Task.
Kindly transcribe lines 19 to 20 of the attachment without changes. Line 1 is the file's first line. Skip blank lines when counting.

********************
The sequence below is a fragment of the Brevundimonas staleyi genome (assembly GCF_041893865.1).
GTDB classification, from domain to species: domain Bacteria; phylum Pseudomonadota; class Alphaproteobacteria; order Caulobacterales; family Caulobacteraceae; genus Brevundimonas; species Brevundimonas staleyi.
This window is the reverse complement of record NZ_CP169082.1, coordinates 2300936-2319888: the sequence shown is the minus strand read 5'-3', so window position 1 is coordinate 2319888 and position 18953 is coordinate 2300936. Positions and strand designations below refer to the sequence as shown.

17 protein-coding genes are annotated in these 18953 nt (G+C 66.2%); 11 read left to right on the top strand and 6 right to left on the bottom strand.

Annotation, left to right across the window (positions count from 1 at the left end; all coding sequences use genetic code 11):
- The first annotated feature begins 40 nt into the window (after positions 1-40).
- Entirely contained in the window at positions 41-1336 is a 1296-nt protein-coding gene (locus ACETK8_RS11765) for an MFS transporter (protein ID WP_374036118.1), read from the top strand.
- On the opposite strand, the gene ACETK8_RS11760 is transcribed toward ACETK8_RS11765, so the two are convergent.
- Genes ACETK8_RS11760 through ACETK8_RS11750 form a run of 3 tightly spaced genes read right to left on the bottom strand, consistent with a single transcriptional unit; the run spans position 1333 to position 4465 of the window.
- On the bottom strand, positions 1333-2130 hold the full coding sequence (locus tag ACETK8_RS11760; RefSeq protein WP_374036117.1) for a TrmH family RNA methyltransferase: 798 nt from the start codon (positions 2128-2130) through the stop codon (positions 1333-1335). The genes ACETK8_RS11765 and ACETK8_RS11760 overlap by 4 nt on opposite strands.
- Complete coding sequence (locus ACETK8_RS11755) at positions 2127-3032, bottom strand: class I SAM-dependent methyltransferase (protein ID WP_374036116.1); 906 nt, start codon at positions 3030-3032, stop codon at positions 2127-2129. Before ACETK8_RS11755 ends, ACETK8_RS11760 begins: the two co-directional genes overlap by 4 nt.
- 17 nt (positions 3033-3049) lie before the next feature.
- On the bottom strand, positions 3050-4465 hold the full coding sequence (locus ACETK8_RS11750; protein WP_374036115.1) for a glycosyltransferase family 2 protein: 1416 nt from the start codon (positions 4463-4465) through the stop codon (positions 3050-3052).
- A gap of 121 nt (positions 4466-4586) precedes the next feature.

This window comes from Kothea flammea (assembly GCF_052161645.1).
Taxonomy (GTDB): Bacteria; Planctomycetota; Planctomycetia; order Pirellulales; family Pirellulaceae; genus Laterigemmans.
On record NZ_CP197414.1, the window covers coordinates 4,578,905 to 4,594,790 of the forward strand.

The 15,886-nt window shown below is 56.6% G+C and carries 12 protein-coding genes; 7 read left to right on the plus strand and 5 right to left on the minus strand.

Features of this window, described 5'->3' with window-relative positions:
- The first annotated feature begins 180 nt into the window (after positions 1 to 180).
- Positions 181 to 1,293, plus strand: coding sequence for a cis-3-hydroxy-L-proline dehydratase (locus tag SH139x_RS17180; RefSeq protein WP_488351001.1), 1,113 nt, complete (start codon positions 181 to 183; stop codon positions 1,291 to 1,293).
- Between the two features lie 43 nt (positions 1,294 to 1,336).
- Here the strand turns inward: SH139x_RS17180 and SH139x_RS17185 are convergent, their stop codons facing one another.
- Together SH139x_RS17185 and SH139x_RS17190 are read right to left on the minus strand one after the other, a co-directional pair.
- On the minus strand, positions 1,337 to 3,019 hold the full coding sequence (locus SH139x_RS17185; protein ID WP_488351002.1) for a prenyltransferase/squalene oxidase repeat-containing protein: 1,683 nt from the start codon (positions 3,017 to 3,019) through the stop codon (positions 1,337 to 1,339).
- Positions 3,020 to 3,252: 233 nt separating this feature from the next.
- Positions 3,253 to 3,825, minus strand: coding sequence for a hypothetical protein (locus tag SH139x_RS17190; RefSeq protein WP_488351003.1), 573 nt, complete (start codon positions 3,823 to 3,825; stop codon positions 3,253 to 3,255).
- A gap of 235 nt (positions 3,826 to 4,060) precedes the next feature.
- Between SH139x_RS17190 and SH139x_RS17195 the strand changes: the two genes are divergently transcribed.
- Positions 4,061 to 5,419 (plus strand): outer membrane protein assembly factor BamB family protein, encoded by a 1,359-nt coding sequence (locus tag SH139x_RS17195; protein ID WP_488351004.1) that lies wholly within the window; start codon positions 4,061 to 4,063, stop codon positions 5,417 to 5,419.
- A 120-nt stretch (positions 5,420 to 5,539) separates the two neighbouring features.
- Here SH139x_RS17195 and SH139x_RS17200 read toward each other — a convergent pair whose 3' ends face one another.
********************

Features of this window, described 5'->3' with window-relative positions:
- The first annotated feature begins 180 nt into the window (after positions 1 to 180).